Offering "Expert" Opinions -- Dickeson
It wasn't until I read "Blink, The Power of Thinking Without Thinking," by Malcolm Gladwell, that I realized I'd become an expert in appraising the production system of printing plants in a blink of an eye—so to speak.
After you've run four or five plants, walked through 40 or 50 more across the world, like it or not, you acquire some degree of expertise that enables you to reach a quick, snap judgment about the production system. It only takes a thin slice of experience—quite thin—to reach this point. Arrogance? Hubris? Read the book.
That quick judgment doesn't satisfy a client who's paying you $10,000 for a report on the faults of his production system. So you take a couple of weeks and draft a 50-page report (with an executive summary) and go back for a conference to defend the conclusions. That's the consulting game. You become a consultant by self-declaration. You become an expert by landing sufficient consultation assignments to qualify you as an expert. You maintain expert status in the industry only by continuous reappraisal and refinement of your basic assumptions.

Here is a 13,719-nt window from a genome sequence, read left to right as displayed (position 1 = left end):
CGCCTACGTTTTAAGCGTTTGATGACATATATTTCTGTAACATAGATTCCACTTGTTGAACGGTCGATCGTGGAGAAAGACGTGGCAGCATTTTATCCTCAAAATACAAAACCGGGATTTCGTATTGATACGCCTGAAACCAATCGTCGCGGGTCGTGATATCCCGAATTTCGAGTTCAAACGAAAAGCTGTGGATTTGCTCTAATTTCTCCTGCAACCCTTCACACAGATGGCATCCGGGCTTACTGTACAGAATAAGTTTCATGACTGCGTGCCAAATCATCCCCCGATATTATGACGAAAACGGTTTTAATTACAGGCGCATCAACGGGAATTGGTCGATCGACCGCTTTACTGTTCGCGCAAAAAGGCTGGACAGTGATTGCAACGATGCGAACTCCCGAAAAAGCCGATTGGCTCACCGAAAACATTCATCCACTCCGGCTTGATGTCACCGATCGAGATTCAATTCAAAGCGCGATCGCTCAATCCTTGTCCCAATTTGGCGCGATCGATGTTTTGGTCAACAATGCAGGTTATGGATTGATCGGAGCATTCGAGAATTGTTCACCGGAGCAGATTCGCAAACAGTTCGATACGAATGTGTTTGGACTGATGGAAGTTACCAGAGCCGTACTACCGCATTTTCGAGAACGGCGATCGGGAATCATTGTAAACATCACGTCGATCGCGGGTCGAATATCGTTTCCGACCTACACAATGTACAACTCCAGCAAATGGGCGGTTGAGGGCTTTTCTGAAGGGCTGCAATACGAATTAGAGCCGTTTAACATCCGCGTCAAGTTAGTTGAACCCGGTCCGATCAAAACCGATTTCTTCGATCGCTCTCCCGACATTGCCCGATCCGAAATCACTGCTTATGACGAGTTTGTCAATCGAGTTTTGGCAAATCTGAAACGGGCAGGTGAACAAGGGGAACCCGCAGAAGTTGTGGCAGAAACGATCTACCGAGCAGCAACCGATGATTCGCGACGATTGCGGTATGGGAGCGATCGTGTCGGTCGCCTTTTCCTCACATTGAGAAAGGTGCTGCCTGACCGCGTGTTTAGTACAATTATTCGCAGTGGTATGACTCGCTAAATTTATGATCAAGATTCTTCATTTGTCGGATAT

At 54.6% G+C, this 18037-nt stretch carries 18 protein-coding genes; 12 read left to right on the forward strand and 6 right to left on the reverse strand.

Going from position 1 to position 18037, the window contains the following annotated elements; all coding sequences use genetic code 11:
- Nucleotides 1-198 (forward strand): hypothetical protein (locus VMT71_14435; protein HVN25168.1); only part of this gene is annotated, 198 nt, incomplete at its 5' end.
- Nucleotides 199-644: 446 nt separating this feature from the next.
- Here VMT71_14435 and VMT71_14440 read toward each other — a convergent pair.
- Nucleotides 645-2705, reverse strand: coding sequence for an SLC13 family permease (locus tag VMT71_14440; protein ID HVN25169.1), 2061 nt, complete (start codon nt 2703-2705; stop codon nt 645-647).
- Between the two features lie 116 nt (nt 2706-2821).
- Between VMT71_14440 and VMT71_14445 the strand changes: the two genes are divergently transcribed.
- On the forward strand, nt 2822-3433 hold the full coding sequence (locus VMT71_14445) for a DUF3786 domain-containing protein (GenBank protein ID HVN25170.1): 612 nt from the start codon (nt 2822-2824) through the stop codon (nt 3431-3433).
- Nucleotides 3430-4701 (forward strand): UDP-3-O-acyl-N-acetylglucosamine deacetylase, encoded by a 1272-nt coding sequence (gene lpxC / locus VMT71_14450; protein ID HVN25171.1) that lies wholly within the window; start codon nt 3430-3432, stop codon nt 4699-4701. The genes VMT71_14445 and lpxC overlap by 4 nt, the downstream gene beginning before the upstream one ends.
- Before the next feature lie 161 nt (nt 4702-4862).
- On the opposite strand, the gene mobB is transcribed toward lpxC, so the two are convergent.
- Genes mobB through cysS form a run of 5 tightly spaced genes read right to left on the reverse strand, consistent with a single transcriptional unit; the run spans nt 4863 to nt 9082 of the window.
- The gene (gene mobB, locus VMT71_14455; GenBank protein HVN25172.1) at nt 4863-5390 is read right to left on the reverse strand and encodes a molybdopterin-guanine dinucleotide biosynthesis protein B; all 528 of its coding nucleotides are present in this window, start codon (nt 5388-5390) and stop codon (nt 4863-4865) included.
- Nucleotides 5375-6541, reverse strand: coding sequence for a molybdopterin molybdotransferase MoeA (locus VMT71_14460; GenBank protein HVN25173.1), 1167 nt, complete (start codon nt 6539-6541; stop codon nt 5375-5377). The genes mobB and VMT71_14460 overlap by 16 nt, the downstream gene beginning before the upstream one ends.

Invariably, consulting assignments start with a plant walk-through. The walk-through starts in the raw paper inventory. By the time we've completed this portion of the inspection, I know pretty well what we'll see in the rest of the plant. I've seen the opened reams, the unused butt rolls, the dinged corners, rain damage, haphazard stacking, skid trucks flying around, gouges, raw inventory stacked everywhere there was any space, even in the bindery and pressroom. You be the expert. This is your thin slice of Plant Alpha. Judgment?
Well, maybe it wasn't quite so bad as I've portrayed in this slice so let's thicken the inventory slice with a smattering of inventory data to see what it tells the expert. We must know these metrics from the perpetual inventory records—preferably in pounds, hundredweights, or kilos—as long as they're consistent: inventory beginning and ending on- hand; issues; receipts; and period of time covered. This reveals the average age of the inventory and the number of times it's being turned over each year. Aha! The slice thickens. Six turns? ICU—Intensive Care Unit. Twelve? Slow. Eighteen? Improving.